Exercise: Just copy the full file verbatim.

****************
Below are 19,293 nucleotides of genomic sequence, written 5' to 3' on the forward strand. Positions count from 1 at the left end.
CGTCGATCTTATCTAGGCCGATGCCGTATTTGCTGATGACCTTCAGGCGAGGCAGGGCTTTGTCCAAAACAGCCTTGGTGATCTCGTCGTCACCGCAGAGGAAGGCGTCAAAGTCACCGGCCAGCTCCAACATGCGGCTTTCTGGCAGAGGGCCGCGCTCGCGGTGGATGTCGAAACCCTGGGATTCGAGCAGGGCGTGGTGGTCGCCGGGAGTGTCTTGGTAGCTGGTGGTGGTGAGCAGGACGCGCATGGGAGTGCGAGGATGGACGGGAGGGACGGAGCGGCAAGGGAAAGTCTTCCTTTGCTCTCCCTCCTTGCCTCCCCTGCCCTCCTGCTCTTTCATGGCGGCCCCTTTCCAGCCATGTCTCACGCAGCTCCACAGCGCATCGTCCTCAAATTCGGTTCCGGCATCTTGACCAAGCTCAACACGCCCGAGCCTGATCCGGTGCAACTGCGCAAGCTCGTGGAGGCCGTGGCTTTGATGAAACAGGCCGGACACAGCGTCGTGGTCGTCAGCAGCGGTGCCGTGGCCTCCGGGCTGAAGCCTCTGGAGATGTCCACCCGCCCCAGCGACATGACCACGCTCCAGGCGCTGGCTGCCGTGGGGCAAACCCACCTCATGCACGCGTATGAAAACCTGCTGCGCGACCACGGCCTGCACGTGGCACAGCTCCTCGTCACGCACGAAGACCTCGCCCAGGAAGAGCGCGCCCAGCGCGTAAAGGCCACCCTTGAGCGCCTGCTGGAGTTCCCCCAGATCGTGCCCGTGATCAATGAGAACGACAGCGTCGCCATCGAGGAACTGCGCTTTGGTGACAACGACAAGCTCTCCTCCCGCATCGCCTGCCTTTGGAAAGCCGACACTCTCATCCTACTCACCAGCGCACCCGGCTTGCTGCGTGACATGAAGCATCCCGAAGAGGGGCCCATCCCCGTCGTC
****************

Below are 19,293 nucleotides of genomic sequence, written 5' to 3' on the forward strand. Positions count from 1 at the left end.
CGTCGATCTTATCTAGGCCGATGCCGTATTTGCTGATGACCTTCAGGCGAGGCAGGGCTTTGTCCAAAACAGCCTTGGTGATCTCGTCGTCACCGCAGAGGAAGGCGTCAAAGTCACCGGCCAGCTCCAACATGCGGCTTTCTGGCAGAGGGCCGCGCTCGCGGTGGATGTCGAAACCCTGGGATTCGAGCAGGGCGTGGTGGTCGCCGGGAGTGTCTTGGTAGCTGGTGGTGGTGAGCAGGACGCGCATGGGAGTGCGAGGATGGACGGGAGGGACGGAGCGGCAAGGGAAAGTCTTCCTTTGCTCTCCCTCCTTGCCTCCCCTGCCCTCCTGCTCTTTCATGGCGGCCCCTTTCCAGCCATGTCTCACGCAGCTCCACAGCGCATCGTCCTCAAATTCGGTTCCGGCATCTTGACCAAGCTCAACACGCCCGAGCCTGATCCGGTGCAACTGCGCAAGCTCGTGGAGGCCGTGGCTTTGATGAAACAGGCCGGACACAGCGTCGTGGTCGTCAGCAGCGGTGCCGTGGCCTCCGGGCTGAAGCCTCTGGAGATGTCCACCCGCCCCAGCGACATGACCACGCTCCAGGCGCTGGCTGCCGTGGGGCAAACCCACCTCATGCACGCGTATGAAAACCTGCTGCGCGACCACGGCCTGCACGTGGCACAGCTCCTCGTCACGCACGAAGACCTCGCCCAGGAAGAGCGCGCCCAGCGCGTAAAGGCCACCCTTGAGCGCCTGCTGGAGTTCCCCCAGATCGTGCCCGTGATCAATGAGAACGACAGCGTCGCCATCGAGGAACTGCGCTTTGGTGACAACGACAAGCTCTCCTCCCGCATCGCCTGCCTTTGGAAAGCCGACACTCTCATCCTACTCACCAGCGCACCCGGCTTGCTGCGTGACATGAAGCATCCCGAAGAGGGGCCCATCCCCGTCGTC